He couldn’t possibly do anything as he hurt so very much. (We’re facing 72 hours of care for our son this week. That takes both of us at times.)

Now since I had to get to our disabled son’s area on a different floor to relieve the nurse on duty, I quickly dressed, placed everything my hubby would need close at hand for him, rearranged his pillows and put one under his knees like nurses would always do whenever I was in the hospital for my back surgeries, and told him I’d check on him as soon as I could.

So there it was. One of my greatest fears–I was the last man standing in our home–and facing a totally paralyzed son on one level and my husband hurting on another on another floor–2 levels about my son.

I was facing caring for my son for the day alone. I always need help in moving him, doing some of his necessary cares, and getting him ready for the day–or night.

Well, just like my characters, I couldn’t spend the next fourteen hours crying in my coffee over a twist in my carefully planned day. I coped and figured out what to do.

Fortunately, the weather was miserable yesterday (this didn’t help my pain level any–but that’s another post). This meant I was able to find a helpful neighbor who was available to help me move my son. Had the day been lovely, that wouldn’t have happened as she and her friends had plans.

So that writer who is writing my life story was smart enough to provide details that allowed me to survive my worst fear.

Had I given up, I’d have given my life’s writer a writing block. Heaven forbid I’d do such a thing.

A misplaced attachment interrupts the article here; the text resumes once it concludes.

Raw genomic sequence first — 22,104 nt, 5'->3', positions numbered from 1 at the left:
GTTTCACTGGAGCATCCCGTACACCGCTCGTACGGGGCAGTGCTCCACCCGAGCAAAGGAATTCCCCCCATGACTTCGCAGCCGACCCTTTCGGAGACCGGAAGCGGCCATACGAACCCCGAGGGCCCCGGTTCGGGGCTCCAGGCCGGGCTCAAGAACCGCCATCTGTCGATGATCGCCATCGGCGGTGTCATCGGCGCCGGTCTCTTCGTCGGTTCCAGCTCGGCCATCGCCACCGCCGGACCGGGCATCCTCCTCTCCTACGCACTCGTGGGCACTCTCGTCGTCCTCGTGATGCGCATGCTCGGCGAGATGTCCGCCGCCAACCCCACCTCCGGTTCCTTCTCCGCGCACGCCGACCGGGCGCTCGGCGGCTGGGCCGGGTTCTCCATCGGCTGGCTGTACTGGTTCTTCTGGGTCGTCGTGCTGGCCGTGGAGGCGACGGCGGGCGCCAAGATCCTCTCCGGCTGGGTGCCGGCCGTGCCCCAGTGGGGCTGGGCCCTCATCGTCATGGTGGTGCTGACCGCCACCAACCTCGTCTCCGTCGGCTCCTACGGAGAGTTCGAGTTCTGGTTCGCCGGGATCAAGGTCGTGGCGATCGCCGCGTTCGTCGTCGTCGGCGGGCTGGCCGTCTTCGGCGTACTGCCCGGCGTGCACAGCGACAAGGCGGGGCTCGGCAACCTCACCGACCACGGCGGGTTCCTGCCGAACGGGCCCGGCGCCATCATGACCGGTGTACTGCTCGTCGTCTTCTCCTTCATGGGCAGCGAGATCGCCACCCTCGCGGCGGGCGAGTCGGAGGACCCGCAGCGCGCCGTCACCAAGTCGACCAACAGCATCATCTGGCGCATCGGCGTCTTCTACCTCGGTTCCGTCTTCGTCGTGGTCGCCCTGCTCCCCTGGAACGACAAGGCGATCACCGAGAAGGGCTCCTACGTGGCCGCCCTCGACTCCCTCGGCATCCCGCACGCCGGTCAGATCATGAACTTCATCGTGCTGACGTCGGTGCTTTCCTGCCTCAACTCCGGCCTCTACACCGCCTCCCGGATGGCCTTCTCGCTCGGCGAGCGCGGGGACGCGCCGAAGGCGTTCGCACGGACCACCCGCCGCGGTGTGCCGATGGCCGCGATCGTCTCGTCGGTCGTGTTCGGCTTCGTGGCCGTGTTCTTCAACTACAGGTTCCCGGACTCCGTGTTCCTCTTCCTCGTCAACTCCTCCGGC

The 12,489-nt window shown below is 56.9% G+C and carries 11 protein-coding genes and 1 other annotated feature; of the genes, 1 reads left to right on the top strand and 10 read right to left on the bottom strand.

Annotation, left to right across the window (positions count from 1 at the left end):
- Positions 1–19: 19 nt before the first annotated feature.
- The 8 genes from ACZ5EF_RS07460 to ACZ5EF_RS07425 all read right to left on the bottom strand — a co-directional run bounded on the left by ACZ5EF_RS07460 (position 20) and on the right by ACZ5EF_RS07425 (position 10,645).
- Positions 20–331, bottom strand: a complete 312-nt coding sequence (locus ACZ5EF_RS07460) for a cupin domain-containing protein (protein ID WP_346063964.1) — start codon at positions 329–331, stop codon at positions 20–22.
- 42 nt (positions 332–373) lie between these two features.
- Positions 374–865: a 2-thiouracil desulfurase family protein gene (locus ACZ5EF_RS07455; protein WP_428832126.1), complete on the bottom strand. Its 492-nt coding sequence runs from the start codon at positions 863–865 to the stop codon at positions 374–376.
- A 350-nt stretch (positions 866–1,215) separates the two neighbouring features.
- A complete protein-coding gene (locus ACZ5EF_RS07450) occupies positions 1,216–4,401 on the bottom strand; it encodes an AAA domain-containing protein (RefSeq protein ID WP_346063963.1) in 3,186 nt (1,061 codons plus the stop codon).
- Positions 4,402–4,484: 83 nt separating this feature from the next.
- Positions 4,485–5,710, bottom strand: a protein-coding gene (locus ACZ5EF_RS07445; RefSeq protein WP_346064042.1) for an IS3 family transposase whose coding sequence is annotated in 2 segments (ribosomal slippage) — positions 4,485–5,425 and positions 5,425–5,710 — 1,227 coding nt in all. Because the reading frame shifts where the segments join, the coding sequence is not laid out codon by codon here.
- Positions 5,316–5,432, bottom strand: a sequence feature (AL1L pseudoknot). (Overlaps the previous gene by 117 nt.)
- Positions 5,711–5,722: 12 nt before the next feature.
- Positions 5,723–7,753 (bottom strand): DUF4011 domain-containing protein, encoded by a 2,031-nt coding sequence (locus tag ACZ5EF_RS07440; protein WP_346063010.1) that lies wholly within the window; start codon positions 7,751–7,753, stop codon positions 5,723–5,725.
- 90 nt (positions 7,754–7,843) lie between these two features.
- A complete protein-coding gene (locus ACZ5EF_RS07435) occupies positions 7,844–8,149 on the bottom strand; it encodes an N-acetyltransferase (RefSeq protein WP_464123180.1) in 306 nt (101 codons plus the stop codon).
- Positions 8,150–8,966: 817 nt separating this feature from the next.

This is why I love spring

Well, today I’m still the last person standing in this household. And getting grumpier.

Oh, and hubby? Well, no one’s ever had such pain before, but at least today I only have one floor between down-for-the-count family members/patients instead of two levels. (Meaning hubby managed to get out of bed today. 😉 )

So what’s a fear you’ve had to handle when faced? Or have you been very lucky so far?

Churchill & Oreo:Unconditional Love

September 25, 2011

How Could I Not Adopt Her?

Unconditional love—who doesn’t want it? How many have been disappointed because love relationships didn’t prove to be perfect?

When we’re parents and our kids “love us to death” and we feel the same, most of us have suffered through those dreaded words, “I hate you!” Whether the words are spoken, hissed, or yelled, they take our breath away, break our hearts, push us into seeing the inevitable. This child is no longer the helpless, lovable bundle of joy we carried beneath our hearts, walked the floors with at night, nurtured and worried over.

Sometimes I think healthy human relationships don’t lend themselves to unconditional love. But that could be my mood talking at this time.